WATERVILLE, Maine (NEWS CENTER) -- This is National Problem Gambling Awareness Week, and now that Maine has two casinos plus the state lottery, the state held its first annual conference on the issue.
The event was sponsored by the Office of Substance Abuse and Mental Health Services. The Maine Gambling Control Board, the Bureau of Alcoholic Beverages and Lottery Operations, Hollywood Casino and Oxford Casino. The idea is to help make people aware of the signs of problem gambling as well as promote how people can gamble responsibly. It's estimated that 2-3% of the U.S. population will have a gambling problem.
Keynote speaker Lesa Densmore, who is originally from Gardiner, told her story of how she became addicted to video poker. At one point, she was so ashamed, she tried to end her life.
She said, "The sickness and how pathetic and real this is. Even after me, wanting to end my life, waking up the next day.... and it hadn't happened. I went back to the casino. "
Densmore got help through an inpatient treatment program in Maryland. The key for her was working through underlying emotional issues that caused her to look for escape. She now works as a recovery coach.
Here are some of the signs of Problem Gambling, offered by the Office of Substance Abuse, the Maine State Lottery and the Gambling Control Board:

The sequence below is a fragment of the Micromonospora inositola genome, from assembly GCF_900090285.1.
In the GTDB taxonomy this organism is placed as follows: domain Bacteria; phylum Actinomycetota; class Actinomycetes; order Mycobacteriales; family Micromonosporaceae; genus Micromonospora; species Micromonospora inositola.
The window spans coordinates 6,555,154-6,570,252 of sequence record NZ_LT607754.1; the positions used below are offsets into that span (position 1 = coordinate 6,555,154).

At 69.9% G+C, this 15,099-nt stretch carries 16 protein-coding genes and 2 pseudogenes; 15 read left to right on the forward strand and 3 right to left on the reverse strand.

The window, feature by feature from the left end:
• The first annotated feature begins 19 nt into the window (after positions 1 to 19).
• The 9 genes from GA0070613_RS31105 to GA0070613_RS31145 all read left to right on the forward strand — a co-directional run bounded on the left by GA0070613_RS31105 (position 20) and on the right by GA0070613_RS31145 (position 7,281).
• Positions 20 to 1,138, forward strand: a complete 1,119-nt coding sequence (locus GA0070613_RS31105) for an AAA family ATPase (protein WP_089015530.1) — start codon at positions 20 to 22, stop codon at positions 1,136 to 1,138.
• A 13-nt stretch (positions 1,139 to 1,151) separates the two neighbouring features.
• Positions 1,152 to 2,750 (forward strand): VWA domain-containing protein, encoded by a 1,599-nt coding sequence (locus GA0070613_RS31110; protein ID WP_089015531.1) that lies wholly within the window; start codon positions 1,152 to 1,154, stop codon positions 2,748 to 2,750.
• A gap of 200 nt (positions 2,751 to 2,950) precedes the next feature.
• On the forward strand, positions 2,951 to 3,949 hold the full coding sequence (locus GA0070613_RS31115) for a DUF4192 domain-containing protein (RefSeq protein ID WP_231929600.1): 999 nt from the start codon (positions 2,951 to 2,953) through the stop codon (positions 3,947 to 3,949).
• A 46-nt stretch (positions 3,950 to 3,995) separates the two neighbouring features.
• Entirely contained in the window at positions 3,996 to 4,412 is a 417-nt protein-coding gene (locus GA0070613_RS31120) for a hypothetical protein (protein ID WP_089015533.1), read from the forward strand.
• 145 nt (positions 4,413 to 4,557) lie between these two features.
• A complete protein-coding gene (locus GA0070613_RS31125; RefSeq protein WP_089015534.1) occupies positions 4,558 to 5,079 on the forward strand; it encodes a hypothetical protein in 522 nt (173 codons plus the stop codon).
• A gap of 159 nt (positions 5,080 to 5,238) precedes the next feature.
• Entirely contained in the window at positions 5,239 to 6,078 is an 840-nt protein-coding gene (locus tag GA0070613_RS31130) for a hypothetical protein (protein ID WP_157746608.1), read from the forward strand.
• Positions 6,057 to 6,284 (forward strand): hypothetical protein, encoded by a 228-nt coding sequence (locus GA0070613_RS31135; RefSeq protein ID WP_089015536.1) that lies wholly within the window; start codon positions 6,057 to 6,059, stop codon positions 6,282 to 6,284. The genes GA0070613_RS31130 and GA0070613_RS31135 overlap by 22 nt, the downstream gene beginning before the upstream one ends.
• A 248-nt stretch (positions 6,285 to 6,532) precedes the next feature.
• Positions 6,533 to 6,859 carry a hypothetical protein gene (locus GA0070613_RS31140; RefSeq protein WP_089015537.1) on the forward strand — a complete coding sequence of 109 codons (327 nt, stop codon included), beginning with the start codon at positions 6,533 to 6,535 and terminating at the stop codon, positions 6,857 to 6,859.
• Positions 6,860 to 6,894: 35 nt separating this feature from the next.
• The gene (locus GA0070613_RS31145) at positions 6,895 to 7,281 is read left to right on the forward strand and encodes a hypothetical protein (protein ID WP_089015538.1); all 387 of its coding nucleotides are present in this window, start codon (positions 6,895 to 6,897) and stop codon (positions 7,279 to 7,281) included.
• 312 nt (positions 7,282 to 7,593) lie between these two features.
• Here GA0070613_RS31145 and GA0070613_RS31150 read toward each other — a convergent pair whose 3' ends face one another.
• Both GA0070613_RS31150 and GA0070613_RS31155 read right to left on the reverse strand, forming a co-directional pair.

-- You have often gambled longer than you had planned
-- You have gambled until your money was gone
-- Thoughts of gambling have caused you to lose sleep
-- You have used your income or savings to gamble while letting bills go unpaid
-- You have made repeated, unsuccessful attempts to stop gambling
-- You have broken the law or considered breaking the law to finance your gambling
-- You have borrowed money to finance your gambling
-- You have felt depressed or suicidal because of your gambling losses
-- You have been remorseful after gambling
-- You have argued about your gambling behavior with people you care about
The Office of Substance Abuse also offers some tips on gambling responsibly:
-- Make sure you bring a set amount of money with you to gamble
-- Do not bring a credit card
-- Set a time limit for how long you plan to gamble
If you think you or someone you know might have a problem with gambling addiction, you can get help by calling 211, Maine's information hotline.
National Council on Problem Gambling
Maine Office of Substance Abuse